Huge thanks to host Diane Jenks for giving me a chance to come on and talk a little bit about the trip!

 

New and Updated Gear Reviews!

After four months of bikepacking through Tibet and Central Asia, I've updated and added to my Gear Reviews with plenty of new in-the-field information. Give it a read here!

New and updated reviews:

-Thermarest Neo-Air X-Therm Sleeping Pad

-Sea to Summit Thermolite Reactor Sleeping Bag Liner

-MSR Whisperlite International Multifuel Stove

-MSR MugMate Coffee Filter

-Toaks 450ml Titanium Single-Walled Mug

-Maxxis Chronicle 29 x 3.0 Tyres

-Bike Bag Dude Custom Framebag

-Alpkit Stem Cell Drybag

-Sea to Summit Big River Dry Bags

-Busch and Muller Luxos IQ2 U Dynamo Headlight

-Supernova E3 Pro 2 Dynamo Headlight

-Sinewave Revolution Dynamo USB Charger

-Anker Powercore+ 26800mAh Portable Battery Pack

-Samsung Galaxy S7 Edge Smartphone

-Fuji X-T2 Mirrorless Camera

-Fujinon XF 55-200mm F3.5-4.8 lens

 

PUBLISHED: "The Border Roads, Tibet" (bikepacking.com)

Tibet is much more than just the tightly restricted Tibet Autonomous Region (TAR). The Tibetan Plateau extends far to the east, with the ancient Tibetan region of Kham existing — accessibly — in the far west of the provinces of Sichuan and Qinghai, allowing visitors to the area to experience a Tibetan landscape and culture without the restrictions of travelling to the TAR.

If the idea of bikepacking Tibet -- crossing 4900m passes surrounded by snowcapped mountains and riding rough backcountry track thru highland pastures dotted by grazing yaks -- captures your imagination as much as it did mine, take a look at this five-day route for bikepacking.com: The Border Roads, Tibet.

Three Months

Three Months

Three months. Ninety days -- a quarter of the year.

Settled into it now, the routines. Find water, find a campsite, make camp, cook dinner over the petrol stove, sleep and wake, make coffee, break camp and pack up the bike again. Grinding climbs, sweat pouring into my eyes and my sunglasses and clothes all stained by salt. Then descents like visitations by angels, full of oxygen and endorphins, speed and ease like satori, a sudden bliss dawning in your heart.

I go for days where I do not speak to anyone. I could be a ghost yolked to this machine, cycling some bardo realm, a near-isomer to reality, bottling up digital messages along my way to send out on wifi or 3G to prove my existence. My arms and legs are suntanned to peeling and they itch. Fuck prudence, I'll scratch them anyway.

I no longer sightsee. Cities are supermarkets and services. Eating and running errands, and sleep. The places I find other travellers seem like islands I happen by in a vast ocean in which I am myself endlessly adrift and in-between.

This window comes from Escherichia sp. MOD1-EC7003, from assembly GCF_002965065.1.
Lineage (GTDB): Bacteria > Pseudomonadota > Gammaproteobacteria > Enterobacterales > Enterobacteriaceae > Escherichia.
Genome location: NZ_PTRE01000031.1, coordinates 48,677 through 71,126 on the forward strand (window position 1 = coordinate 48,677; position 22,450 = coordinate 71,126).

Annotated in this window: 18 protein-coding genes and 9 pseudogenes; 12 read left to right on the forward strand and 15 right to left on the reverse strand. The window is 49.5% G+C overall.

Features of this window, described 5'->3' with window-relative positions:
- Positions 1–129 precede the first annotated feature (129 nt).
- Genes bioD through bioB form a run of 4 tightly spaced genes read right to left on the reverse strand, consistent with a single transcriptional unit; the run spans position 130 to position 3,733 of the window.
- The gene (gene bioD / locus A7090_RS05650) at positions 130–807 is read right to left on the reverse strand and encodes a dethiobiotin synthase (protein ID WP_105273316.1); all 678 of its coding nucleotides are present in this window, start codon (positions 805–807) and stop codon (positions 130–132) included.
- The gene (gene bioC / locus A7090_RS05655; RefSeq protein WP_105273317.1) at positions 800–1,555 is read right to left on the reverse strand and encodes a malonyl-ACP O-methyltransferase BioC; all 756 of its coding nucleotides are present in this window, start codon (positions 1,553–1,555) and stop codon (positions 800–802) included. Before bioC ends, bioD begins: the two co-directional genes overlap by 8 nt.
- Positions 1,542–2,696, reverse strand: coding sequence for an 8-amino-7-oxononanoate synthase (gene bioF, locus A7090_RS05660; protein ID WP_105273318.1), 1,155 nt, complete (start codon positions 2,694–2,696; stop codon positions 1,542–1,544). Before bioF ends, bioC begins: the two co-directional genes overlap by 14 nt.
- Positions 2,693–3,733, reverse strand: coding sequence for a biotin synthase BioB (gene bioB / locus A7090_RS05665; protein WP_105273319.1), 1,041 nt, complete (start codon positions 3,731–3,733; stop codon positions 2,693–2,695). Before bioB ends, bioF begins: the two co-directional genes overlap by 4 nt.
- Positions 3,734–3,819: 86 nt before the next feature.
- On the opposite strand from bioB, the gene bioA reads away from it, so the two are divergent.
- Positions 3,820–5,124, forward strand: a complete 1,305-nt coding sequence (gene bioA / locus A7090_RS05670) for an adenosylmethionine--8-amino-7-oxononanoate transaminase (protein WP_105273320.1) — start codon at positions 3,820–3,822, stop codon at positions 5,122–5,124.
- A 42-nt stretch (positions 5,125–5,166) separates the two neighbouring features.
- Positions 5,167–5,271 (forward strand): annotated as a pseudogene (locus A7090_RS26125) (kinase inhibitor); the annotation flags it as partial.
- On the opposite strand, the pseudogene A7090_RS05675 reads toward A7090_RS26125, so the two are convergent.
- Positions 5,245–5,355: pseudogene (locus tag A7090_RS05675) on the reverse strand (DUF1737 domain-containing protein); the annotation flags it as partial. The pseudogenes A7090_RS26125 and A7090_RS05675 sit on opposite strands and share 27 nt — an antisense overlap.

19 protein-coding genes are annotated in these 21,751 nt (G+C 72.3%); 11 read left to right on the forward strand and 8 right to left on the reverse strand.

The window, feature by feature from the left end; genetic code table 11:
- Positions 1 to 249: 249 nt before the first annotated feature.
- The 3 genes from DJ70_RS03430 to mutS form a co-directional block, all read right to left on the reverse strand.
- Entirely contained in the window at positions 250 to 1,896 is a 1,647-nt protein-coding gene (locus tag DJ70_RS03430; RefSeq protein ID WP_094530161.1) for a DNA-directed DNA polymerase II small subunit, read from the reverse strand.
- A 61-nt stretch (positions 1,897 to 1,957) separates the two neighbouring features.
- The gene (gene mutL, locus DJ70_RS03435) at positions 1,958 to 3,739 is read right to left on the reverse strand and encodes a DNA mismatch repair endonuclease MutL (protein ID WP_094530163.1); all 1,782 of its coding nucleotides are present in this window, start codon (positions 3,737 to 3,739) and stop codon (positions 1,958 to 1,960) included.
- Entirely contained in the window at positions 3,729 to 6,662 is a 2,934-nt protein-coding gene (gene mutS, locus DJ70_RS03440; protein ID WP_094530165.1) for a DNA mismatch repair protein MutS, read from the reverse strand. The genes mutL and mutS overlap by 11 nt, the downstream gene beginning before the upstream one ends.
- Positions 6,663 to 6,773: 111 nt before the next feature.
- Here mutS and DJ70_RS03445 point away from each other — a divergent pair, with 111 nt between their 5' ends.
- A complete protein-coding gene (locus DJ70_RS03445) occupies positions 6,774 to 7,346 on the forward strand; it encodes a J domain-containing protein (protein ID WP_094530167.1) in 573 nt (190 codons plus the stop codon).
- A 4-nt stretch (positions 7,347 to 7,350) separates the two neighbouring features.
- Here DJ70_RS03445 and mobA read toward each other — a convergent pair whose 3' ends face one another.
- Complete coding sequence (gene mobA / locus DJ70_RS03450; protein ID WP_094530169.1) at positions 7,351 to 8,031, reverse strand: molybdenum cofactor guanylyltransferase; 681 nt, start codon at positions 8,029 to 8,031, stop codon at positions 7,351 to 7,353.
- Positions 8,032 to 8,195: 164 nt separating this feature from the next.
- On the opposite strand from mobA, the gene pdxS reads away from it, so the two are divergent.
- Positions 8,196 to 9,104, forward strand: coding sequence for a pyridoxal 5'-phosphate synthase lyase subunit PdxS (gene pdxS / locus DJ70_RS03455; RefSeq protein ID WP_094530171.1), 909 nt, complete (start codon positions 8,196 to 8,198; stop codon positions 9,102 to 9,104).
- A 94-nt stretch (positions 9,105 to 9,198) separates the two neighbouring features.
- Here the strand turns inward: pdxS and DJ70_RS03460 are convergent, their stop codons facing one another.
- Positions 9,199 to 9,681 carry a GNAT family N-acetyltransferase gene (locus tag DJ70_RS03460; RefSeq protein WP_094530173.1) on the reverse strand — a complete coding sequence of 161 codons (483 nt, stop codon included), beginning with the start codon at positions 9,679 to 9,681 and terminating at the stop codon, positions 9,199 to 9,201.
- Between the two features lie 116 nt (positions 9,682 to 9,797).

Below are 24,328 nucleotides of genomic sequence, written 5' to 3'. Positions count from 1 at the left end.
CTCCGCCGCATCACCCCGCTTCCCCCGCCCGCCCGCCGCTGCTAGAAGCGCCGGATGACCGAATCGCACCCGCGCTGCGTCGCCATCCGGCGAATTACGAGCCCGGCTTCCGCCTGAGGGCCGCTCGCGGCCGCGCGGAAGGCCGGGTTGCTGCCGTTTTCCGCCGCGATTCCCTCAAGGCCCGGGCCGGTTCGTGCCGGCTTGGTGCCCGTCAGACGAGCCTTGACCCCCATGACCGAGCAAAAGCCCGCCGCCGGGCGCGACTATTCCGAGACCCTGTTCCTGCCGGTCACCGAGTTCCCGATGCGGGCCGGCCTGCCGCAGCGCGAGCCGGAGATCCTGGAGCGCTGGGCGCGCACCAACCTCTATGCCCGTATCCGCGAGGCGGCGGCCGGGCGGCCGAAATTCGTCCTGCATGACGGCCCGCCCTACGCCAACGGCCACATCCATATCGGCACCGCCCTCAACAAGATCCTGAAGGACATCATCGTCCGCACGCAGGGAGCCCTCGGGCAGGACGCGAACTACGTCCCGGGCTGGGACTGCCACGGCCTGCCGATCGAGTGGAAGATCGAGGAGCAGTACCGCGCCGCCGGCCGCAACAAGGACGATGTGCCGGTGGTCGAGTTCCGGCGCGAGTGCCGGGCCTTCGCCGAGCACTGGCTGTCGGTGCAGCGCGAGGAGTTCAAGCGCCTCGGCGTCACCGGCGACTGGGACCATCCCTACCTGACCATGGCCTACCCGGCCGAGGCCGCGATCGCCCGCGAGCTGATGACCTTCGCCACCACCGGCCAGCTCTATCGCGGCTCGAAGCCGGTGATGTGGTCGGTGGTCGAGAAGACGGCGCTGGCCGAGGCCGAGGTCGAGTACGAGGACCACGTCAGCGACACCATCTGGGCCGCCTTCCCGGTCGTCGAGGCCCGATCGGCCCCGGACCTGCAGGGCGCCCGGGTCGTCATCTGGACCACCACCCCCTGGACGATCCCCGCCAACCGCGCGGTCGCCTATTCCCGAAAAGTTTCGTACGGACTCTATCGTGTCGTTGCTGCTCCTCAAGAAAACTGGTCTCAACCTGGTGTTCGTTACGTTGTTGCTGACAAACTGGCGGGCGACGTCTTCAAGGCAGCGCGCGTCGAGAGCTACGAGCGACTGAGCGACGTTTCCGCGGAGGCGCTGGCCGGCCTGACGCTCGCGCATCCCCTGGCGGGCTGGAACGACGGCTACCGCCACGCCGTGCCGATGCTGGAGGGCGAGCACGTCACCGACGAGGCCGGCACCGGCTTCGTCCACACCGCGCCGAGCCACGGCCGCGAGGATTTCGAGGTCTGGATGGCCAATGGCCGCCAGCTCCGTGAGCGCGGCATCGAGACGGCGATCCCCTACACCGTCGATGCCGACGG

Mostly, I am outside. If I do not visit a store, and the weather and insects permit camping without a tent, often nothing intercedes between my body and the sky for a day or more. I often smell a bit and do not really care at all.

There are, of course, amazing people along the way. Hilarious and interesting and profound conversations. Omar and Lazarus, Ash and Natalie, Nelson and Rae. That serendipitous sort of meeting that may not only happen when travelling, but which occurs so much more often here. Introduce consistently high levels of unpredictability into the system and the outputs are often themselves a scattering of rare beasts.

In the meantime, we try to create art. Try to make meaning, not only for oneself but for others. Because this experience is worth entering into, even secondhand, and because there is something transformative not only in the places we go, but in the mode of consciousness that we enter into transiting them.

As to where all this is going, geographically, metaphysically, who knows? It all seems unscryable from this vantage. There's a lot more road to go.

Litang Photographs (Kham Region of Tibet, West Sichuan)

Litang Photographs (Kham Region of Tibet, West Sichuan)

Litang at 4100m in the high Tibetan grasslands. Brown hills rising over flat-topped roofs, dust swirling in the streets. Nomads on motorbikes with long wild hair, gold teeth, greasy shearling jackets hanging off their shoulders. A fine market with fruit, butchered meat, dry goods, shoes and clothes. Police, of course, everywhere.

The old quarter of town up on the north edge of the city still feels like Tibet, unreconstructed or improved. I wander the dirt streets behind houses with outer walls of mud and straw, old women spinning prayer wheels at small temples along the way. The Gelugpa monastery at the top of the hill is all new, bricks and lumber still piled around the courtyard. This is China: everything is in the process of being built.

More touristy than expected, Litang, with signs in English on the main street and a few westerners in my hostel. They hold sky burials here still west of town. From here on the road turns north, deeper into Kham.

 

Ganzi Photographs (Kham Region of Tibet, West Sichuan)

Ganzi Photographs (Kham Region of Tibet, West Sichuan)